Pavement design methods must be able to predict the behaviour of pavement materials at increased moisture levels due to climate changes causing increased precipitation and more intense rainfall events. This paper intends to examine the influence of moisture and gradation on pavement response. An instrumented accelerated pavement test (APT) has been conducted on two thin flexible pavement structures with unbound base course and subbase materials using a heavy vehicle simulator (HVS). The two pavement structures were identical except for the gradation of the subbase material, where one had a 0/90 mm curve with a controlled fines content, and the other had an open-graded 22/90 mm curve. The APT was conducted using constant dual-wheel loading, and three different groundwater (GW) levels were induced in order to change the moisture content in the structures. The HVS was stopped regularly for carrying out response measurements from the instrumentation. The analysis is focussed on the response of the unbound aggregate layers to varying moisture levels in the pavement structure. The increased GW level causes a substantial increase in rutting. Conflicting results are found regarding the development of stresses and strains throughout the APT. Two models, linear elastic and non-linear elastic, is employed to model the responses from the pavement structures.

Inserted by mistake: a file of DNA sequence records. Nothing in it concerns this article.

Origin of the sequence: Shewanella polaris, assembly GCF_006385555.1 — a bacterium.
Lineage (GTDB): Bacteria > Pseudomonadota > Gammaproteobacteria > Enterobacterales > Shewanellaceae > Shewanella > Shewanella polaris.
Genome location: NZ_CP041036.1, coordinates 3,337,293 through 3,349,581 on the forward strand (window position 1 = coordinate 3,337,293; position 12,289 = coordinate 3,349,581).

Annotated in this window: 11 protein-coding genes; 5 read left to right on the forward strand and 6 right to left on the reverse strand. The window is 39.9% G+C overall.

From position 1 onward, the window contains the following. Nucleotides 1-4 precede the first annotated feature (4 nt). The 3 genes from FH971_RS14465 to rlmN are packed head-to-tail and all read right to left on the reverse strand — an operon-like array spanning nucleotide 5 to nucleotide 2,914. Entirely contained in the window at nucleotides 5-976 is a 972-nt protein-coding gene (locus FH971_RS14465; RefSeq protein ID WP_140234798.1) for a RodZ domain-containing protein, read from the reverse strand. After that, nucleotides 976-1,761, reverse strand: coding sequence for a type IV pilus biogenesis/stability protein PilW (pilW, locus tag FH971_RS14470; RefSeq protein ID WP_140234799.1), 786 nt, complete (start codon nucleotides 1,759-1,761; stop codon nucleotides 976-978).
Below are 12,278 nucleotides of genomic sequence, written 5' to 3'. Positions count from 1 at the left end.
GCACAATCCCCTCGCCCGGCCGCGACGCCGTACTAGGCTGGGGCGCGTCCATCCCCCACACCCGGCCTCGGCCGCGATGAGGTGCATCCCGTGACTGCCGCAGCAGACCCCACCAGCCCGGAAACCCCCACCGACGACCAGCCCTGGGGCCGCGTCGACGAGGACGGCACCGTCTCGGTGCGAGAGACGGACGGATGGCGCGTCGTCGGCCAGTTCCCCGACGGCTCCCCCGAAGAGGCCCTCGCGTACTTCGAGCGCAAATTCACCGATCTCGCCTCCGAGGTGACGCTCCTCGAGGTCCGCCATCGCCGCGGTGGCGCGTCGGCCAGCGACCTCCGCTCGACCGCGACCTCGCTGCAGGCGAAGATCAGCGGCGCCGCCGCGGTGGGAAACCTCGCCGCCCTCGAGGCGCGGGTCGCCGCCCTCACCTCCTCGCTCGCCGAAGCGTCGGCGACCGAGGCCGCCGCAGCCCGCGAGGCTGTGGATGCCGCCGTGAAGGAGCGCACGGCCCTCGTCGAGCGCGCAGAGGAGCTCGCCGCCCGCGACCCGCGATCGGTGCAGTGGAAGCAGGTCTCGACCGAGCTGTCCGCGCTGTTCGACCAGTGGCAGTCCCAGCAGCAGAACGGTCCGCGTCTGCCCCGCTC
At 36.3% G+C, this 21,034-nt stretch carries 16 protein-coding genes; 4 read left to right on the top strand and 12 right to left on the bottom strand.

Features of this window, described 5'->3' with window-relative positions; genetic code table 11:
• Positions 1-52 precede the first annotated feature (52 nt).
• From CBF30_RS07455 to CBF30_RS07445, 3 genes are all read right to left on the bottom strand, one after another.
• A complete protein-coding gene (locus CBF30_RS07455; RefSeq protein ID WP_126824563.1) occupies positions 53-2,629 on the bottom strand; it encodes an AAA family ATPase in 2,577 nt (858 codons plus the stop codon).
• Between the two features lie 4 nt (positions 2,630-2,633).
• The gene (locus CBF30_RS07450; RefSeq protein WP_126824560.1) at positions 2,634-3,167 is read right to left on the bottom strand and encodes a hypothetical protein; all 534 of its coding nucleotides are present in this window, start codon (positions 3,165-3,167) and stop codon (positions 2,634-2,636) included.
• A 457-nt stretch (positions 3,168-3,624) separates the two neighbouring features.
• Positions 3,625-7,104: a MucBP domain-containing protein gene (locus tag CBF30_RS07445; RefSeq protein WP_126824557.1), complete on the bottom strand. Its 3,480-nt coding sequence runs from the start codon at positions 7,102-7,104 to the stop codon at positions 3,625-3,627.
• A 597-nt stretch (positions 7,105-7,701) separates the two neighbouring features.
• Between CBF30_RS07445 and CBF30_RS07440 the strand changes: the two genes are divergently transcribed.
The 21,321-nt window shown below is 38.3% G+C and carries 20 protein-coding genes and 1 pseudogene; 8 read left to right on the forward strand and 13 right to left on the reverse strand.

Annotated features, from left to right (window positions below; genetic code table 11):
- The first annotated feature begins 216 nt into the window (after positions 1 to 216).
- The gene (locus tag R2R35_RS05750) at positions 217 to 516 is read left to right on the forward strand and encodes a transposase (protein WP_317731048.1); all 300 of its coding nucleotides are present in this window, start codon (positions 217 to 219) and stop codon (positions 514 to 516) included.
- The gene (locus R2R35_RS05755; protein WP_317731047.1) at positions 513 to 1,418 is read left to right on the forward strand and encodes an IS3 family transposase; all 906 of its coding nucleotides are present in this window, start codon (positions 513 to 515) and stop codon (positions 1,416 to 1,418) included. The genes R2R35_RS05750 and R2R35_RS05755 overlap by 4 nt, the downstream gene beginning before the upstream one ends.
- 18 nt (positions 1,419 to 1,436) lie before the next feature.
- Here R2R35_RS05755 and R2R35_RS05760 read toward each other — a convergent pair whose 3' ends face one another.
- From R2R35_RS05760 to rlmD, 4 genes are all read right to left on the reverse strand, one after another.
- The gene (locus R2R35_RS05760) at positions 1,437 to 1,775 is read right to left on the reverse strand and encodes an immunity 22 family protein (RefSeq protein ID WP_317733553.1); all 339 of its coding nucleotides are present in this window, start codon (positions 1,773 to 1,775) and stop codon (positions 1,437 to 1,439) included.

|Journal||Road Materials and Pavement Design|
|Publication status||Published - 14 Feb 2021|
Bibliographical notePublisher Copyright:
© 2021 The Author(s). Published by Informa UK Limited, trading as Taylor & Francis Group.
- accelerated pavement testing
- groundwater table
- heavy vehicle simulator
- pavement response
- Unbound granular materials
- water content